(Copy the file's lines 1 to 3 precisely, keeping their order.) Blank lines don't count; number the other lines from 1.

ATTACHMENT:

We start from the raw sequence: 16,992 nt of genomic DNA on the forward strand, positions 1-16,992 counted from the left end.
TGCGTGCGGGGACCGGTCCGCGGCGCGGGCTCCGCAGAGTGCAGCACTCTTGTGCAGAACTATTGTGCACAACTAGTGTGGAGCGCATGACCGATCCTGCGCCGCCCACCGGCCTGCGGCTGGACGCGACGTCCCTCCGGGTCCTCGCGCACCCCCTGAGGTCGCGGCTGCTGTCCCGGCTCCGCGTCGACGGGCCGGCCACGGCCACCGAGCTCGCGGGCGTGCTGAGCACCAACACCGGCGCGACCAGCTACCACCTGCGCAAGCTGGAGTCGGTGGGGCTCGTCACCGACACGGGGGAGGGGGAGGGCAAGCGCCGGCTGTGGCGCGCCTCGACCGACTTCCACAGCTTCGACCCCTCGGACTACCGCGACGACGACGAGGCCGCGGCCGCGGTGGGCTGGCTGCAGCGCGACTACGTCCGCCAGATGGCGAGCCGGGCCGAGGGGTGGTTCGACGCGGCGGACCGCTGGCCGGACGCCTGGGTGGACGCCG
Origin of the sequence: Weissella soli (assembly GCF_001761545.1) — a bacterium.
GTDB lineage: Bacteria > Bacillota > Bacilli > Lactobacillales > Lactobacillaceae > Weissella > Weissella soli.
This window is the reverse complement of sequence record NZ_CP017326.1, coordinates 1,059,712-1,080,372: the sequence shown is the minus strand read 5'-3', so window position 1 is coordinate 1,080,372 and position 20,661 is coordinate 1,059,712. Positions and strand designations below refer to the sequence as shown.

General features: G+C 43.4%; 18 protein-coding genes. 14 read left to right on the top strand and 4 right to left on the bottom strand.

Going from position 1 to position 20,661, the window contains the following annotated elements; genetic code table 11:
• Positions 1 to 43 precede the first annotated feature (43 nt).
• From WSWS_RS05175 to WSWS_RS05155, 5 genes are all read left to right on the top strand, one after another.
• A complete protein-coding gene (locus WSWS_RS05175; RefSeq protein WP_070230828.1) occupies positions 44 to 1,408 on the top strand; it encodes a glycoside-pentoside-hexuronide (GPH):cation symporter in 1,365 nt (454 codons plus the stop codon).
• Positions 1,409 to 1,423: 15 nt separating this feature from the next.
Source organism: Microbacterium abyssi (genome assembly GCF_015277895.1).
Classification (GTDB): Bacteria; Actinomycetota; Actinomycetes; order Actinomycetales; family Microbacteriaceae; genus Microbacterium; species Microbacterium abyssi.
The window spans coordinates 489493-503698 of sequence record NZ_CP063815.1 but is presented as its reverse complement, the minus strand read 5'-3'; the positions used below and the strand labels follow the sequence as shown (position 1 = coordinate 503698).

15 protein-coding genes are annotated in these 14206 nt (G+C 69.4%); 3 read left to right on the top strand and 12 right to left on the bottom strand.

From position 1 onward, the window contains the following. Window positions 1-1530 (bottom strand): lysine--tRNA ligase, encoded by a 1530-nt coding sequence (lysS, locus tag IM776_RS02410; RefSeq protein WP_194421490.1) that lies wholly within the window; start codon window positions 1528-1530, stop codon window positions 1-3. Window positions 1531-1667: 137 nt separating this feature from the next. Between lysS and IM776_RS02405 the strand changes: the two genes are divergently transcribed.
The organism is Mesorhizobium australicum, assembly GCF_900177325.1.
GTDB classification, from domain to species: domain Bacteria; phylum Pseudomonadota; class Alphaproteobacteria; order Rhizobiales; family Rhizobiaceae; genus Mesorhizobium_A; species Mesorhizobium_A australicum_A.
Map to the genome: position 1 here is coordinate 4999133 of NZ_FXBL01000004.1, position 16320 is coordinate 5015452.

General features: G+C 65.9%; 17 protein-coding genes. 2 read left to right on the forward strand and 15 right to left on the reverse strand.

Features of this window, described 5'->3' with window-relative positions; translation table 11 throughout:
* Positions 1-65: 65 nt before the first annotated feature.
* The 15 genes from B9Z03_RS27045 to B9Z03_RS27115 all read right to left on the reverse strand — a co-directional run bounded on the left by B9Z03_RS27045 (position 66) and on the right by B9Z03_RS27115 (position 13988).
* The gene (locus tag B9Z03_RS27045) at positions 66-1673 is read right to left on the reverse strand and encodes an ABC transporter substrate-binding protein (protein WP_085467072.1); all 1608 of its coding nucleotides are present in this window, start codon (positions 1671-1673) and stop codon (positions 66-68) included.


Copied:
We start from the raw sequence: 16,992 nt of genomic DNA on the forward strand, positions 1-16,992 counted from the left end.
TGCGTGCGGGGACCGGTCCGCGGCGCGGGCTCCGCAGAGTGCAGCACTCTTGTGCAGAACTATTGTGCACAACTAGTGTGGAGCGCATGACCGATCCTGCGCCGCCCACCGGCCTGCGGCTGGACGCGACGTCCCTCCGGGTCCTCGCGCACCCCCTGAGGTCGCGGCTGCTGTCCCGGCTCCGCGTCGACGGGCCGGCCACGGCCACCGAGCTCGCGGGCGTGCTGAGCACCAACACCGGCGCGACCAGCTACCACCTGCGCAAGCTGGAGTCGGTGGGGCTCGTCACCGACACGGGGGAGGGGGAGGGCAAGCGCCGGCTGTGGCGCGCCTCGACCGACTTCCACAGCTTCGACCCCTCGGACTACCGCGACGACGACGAGGCCGCGGCCGCGGTGGGCTGGCTGCAGCGCGACTACGTCCGCCAGATGGCGAGCCGGGCCGAGGGGTGGTTCGACGCGGCGGACCGCTGGCCGGACGCCTGGGTGGACGCCG
Origin of the sequence: Weissella soli (assembly GCF_001761545.1) — a bacterium.